About Max Gut-Health

Problem horses that are fine one day and then not so much the next with no outward signs of any issues, for me were still trying to tell us something. 

After much research I soon discovered that problems in the gut, in particular the hind gut could cause so many issues. Once there is an acidosis issue in the hind gut the knock on effect can be quite huge, from showing hot behaviour, spooky behaviour, not looking quite right on the right hind, colic, tying up, (as the acidosis ends up in the blood, muscles and joints), loss of condition, loss of quality muscle. The list is endless and I would encourage you to research acidosis in horses. 

I came across this product quite by accident, after trialling it with my own horses and clients horses I was so impressed with the feed back that I knew I had to find away of getting it to the horse owner.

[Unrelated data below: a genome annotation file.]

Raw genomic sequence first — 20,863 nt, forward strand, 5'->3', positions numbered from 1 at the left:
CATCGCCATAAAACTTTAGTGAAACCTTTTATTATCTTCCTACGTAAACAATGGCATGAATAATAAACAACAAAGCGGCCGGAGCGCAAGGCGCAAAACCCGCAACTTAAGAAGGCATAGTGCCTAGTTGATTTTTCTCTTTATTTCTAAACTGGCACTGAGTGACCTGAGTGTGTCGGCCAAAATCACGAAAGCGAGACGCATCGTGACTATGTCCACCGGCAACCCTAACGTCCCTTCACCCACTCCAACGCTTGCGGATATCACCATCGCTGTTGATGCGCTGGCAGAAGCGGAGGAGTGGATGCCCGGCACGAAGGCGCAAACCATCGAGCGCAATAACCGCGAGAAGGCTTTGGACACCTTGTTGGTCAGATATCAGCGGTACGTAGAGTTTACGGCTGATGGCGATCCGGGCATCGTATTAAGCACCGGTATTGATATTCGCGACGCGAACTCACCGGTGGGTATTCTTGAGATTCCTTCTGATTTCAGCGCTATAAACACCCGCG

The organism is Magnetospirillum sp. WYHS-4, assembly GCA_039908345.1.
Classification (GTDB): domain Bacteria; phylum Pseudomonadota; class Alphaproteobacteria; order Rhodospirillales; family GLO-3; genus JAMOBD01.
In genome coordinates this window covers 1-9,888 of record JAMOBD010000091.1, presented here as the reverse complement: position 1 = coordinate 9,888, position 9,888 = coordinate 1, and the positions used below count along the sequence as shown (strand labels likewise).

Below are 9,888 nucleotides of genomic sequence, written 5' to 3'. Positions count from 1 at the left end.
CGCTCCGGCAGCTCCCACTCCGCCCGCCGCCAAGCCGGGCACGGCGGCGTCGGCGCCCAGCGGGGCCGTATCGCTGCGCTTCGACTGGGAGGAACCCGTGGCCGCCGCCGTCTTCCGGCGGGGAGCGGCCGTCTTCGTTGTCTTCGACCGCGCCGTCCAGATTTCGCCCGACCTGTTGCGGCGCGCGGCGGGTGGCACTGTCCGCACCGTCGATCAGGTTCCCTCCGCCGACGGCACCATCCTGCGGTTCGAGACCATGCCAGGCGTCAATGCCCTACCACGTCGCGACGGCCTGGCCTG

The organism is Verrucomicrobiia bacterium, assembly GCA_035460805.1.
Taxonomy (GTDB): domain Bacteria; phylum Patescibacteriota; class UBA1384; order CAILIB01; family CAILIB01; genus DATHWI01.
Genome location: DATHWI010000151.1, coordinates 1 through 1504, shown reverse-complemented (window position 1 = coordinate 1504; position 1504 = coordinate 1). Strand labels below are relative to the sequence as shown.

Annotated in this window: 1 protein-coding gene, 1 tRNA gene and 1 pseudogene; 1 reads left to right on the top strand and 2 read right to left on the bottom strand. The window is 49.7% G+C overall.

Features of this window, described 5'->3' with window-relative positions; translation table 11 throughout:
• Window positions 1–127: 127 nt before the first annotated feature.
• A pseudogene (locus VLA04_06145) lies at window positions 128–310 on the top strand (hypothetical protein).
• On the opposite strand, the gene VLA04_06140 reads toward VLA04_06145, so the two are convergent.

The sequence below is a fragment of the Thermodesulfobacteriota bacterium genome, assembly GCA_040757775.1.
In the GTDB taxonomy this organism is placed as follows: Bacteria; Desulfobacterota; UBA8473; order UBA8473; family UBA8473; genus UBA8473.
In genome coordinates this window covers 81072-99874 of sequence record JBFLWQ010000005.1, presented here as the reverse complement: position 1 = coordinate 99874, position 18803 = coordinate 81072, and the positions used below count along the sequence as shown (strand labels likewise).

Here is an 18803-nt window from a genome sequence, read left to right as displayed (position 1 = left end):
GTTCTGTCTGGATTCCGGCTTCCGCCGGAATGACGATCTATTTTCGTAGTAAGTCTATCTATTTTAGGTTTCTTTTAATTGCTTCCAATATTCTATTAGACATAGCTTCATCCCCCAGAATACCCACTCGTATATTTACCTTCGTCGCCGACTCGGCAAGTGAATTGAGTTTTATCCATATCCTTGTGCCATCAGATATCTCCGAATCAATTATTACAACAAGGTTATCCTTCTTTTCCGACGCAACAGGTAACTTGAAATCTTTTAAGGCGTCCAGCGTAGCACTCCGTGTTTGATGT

That is how Max Gut-Health came to be. We are still continuing to see amazing results. 

This product does NOT replace veterinary treatments, but will support their use. 

This product can help with the above issues if they are gut related and NOT another issue. 

The company that researched and manufactured this product is a world leading supplement company. 

Want to know more about MGH? Scroll down to read more..

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Richard Maxwell is a horse trainer for difficult horses who're acting out of character. Follow us on facebook and see how much progress our customers horses make when with us and with the help of Max Gut-Health.

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Signs Your Horse Has Acidosis

Signs that your horse could potentially have acidosis of the hind gut, (there

could also be other physical reasons, always seek a vets advice).

1. Is your horse hot, you can’t put your leg on and you feel as though you are a

passenger rather than a rider?

2. Does your horse cramp behind when jumping?

3. Are they funny about having a hind leg picked up?

4. They aren’t muscling up quite as you would expect?

5. General tightness through the body?

6. Loose droppings?

7. Suffer from tying up (Azoturia)?

8. Poor dooer ( horses though can still look really well and still have a low

level of acidosis of the hind gut.) Horses that have are systemically

challenged will take longer to come right.